But your focus should not be on everything you WON’T have time to study but should instead be on all the material you WILL have time to study. You’re starting from your current baseline and for every minute you spend preparing, you’re incrementally increasing your chances of passing the exam (and reducing your chances of failing it).
Why take this more positive approach? Because it is more likely to keep you focused and motivated, and ultimately, more likely to lead to more and better preparation. Focus and motivation maintained through a proactive, optimistic stance should not be minimized.
Next, focus on the big topics on your exam. Check your exam blueprint – it’s available from the board website and separated by board course here. Some topics may account for 13% of all the exam questions while other topics may account for 1-2%. And, often, these “small” topics are not at all small in terms of the amount and complexity of the knowledge you need to know about them but instead are small in terms of the number of questions on the exam related to them. Some topics you’ll just have to let go. And that’s OK. If you need help deciding what to study and how much time to devote to it, you can use our free EXACT Exam Prep accelerator tool to help you create a customized study schedule.
Next, choose a study method that is both effective and efficient. I’m not saying that no other board prep approaches other than Beat The Boards! courses are effective. What I am saying is that the Beat The Boards! courses are both effective and efficient, and highly so. To be effective means increasing your chances of passing your exam. And efficient means focusing only on the content that is high yield while excluding any content that is irrelevant to exam prep, which a board review course from Beat the Boards! does.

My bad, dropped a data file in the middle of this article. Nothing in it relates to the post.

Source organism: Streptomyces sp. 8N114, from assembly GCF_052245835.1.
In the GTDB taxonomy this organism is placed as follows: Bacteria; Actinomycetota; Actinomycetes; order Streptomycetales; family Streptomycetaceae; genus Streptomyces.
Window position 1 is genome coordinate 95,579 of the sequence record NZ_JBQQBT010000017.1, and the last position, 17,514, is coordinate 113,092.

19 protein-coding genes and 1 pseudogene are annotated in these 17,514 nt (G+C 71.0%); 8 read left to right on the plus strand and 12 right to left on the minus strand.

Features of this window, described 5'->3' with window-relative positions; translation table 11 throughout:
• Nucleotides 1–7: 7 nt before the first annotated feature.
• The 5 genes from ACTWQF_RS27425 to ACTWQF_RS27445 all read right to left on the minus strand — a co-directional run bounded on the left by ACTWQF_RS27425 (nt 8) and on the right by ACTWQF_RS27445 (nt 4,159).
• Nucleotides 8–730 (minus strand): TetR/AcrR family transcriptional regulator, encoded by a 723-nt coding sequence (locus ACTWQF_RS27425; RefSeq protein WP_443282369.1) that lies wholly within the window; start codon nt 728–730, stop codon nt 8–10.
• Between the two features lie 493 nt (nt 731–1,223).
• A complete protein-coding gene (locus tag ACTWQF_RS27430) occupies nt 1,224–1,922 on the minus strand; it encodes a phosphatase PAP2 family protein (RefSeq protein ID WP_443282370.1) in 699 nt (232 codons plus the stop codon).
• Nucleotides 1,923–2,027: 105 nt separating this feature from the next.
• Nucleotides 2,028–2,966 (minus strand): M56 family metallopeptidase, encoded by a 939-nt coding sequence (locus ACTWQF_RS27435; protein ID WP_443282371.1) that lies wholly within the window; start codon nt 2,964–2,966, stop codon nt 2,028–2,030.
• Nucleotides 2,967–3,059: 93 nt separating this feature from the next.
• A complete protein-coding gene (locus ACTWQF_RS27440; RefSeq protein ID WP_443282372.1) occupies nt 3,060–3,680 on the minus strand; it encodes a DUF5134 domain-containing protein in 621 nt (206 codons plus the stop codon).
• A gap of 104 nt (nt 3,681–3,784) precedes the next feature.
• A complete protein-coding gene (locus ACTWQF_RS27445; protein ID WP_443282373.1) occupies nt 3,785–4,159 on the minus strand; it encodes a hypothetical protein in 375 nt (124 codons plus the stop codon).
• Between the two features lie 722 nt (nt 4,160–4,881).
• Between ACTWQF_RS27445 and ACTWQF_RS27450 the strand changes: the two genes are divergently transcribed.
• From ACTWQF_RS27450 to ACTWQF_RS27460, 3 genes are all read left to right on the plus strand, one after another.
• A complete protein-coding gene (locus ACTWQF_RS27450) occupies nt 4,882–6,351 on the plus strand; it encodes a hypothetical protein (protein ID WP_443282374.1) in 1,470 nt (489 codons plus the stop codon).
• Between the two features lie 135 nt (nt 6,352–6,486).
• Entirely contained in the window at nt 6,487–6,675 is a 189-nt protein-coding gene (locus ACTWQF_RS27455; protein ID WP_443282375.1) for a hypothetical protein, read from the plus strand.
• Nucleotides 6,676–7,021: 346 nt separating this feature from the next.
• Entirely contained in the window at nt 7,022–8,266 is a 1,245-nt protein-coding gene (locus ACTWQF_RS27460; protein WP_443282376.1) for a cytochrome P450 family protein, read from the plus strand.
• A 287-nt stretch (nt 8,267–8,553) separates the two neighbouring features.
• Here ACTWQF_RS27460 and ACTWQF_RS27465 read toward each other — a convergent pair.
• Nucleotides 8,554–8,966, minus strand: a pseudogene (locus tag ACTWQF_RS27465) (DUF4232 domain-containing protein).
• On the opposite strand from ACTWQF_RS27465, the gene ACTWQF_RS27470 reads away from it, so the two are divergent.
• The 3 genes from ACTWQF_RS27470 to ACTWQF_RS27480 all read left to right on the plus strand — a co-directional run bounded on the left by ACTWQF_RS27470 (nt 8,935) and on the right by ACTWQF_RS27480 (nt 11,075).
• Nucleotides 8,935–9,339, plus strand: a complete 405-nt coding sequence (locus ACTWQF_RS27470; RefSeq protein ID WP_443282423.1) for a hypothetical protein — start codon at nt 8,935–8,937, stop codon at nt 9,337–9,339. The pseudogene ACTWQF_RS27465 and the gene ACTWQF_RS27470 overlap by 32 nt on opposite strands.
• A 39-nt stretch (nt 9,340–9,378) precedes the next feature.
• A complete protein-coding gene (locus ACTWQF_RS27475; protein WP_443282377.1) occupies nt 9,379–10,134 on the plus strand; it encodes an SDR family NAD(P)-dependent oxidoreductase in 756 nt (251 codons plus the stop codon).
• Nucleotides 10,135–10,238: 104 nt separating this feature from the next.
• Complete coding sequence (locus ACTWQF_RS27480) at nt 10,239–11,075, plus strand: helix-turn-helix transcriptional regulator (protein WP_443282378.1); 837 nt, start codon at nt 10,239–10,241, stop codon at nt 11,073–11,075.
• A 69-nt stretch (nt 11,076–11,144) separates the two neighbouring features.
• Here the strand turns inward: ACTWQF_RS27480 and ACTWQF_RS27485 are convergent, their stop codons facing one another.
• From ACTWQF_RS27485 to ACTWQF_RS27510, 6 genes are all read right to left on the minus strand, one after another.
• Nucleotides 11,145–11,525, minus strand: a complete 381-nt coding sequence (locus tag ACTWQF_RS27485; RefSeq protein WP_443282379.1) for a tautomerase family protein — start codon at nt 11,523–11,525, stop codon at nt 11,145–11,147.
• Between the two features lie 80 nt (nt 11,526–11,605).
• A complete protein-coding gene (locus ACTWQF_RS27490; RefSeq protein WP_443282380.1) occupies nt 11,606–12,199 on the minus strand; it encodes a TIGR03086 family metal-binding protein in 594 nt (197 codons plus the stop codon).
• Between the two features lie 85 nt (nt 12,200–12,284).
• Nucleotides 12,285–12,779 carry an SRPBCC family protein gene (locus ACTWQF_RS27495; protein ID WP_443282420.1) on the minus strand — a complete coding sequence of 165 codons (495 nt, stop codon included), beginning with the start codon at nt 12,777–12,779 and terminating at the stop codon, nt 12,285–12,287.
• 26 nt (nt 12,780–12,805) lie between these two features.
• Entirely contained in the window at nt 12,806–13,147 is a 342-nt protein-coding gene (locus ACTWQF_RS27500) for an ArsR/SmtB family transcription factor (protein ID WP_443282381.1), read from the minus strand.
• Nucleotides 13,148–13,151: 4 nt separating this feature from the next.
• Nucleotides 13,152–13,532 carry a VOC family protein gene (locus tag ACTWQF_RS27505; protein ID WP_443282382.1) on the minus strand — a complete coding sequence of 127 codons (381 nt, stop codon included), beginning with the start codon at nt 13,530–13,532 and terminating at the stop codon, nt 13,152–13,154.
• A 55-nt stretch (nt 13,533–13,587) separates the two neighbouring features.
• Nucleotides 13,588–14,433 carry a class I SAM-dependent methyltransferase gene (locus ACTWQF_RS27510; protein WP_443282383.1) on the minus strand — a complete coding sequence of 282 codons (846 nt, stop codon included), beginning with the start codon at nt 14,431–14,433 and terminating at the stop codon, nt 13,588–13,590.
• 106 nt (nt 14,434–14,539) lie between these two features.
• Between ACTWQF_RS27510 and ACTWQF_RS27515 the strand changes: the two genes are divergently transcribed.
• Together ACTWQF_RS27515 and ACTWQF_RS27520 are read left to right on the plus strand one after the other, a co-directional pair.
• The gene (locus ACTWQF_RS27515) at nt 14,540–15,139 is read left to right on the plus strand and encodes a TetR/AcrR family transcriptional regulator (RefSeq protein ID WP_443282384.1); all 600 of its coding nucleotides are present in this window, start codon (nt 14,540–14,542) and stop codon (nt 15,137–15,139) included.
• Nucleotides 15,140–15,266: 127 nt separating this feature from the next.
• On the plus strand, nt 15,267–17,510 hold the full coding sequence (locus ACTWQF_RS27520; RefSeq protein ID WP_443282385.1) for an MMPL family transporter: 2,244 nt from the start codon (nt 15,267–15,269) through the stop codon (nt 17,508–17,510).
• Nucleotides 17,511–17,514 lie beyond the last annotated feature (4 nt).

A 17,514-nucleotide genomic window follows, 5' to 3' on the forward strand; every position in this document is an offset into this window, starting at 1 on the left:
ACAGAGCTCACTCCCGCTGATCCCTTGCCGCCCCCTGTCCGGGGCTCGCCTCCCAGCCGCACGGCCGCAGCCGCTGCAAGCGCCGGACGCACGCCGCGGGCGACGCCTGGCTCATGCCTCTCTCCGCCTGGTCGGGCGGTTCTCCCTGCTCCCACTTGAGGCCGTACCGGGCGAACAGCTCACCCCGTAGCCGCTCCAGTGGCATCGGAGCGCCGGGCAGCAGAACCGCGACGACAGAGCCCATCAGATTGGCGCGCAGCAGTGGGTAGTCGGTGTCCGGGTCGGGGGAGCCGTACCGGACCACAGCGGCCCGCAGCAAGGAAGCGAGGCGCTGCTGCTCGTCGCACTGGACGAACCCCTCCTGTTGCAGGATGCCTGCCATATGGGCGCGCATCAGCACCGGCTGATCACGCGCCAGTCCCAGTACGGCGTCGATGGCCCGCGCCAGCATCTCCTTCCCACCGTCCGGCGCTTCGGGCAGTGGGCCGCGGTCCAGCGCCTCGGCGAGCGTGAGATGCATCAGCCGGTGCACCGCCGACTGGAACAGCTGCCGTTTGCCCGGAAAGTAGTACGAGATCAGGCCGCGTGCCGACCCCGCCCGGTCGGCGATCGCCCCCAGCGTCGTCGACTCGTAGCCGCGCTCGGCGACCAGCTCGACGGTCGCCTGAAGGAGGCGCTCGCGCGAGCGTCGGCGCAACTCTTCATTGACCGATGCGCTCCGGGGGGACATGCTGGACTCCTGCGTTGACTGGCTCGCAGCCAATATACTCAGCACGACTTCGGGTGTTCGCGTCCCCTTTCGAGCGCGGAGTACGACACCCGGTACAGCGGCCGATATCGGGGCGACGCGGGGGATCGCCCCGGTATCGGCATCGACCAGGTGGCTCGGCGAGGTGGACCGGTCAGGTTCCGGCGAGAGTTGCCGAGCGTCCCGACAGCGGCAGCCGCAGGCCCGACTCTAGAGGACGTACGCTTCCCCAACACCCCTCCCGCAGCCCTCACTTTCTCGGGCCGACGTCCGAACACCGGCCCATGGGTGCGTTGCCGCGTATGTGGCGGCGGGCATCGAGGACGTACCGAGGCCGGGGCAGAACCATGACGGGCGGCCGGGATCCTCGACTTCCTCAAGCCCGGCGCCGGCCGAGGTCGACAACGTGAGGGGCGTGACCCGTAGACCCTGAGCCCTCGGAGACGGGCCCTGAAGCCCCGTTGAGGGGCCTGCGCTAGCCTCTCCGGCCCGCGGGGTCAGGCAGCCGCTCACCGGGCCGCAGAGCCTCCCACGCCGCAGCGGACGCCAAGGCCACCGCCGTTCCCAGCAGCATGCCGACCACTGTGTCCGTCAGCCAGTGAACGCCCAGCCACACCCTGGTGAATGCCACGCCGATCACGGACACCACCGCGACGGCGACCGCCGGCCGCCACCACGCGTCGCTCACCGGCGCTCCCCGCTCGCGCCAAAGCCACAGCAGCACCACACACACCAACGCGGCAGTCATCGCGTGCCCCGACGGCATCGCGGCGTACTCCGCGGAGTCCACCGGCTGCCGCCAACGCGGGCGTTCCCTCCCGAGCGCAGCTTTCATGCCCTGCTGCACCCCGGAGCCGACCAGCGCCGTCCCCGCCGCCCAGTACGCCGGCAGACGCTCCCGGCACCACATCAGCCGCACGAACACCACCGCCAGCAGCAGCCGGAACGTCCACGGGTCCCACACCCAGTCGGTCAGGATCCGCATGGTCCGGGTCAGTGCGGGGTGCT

Let me give you an example of a study method that is effective but highly inefficient. It is reading a textbook in your specialty. That textbook may include the great majority of the content tested on your exam but that textbook, often coming in at 1000-2000 pages, includes mostly irrelevant information, content that is not on the test nor, in many cases, even testable. So, effectiveness without efficiency is a poor choice, especially if you have very limited time.
Other features of Beat The Boards! board review courses that make them efficient is that they include both audio-visual and audio-only lectures. Not only are the lectures designed to present only high-yield information, but they can be listened to as you drive, do chores, or workout. Also, all Beat The Boards! Courses include practice tests and Question Banks. Again, not only is a QBank an efficient way to learn exam-relevant information but it can be snuck into many other activities. You can do a practice exam question or two or three here and some other ones there. For example, as you eat a sandwich for lunch, you can read and answer board-reflective questions, review your answers, and read the detailed explanations. You can sneak in a few more questions when a patient is running late or take a few minutes before you leave the office. It all adds up, incrementally but inexorably.
If you’re reading this, it probably means you’re in a hurry to start your studies and get as much done as possible. So, I’ll end here.
Here’s a link to the Better-Than-Money-Back guaranteed, high-yield, and efficient Beat The Boards! page that lists all our board review courses. And remember: studying with Beat The Boards! is all upside with no downside.
All the best on your exam. May the force be with you!
Jack Krasuski, MD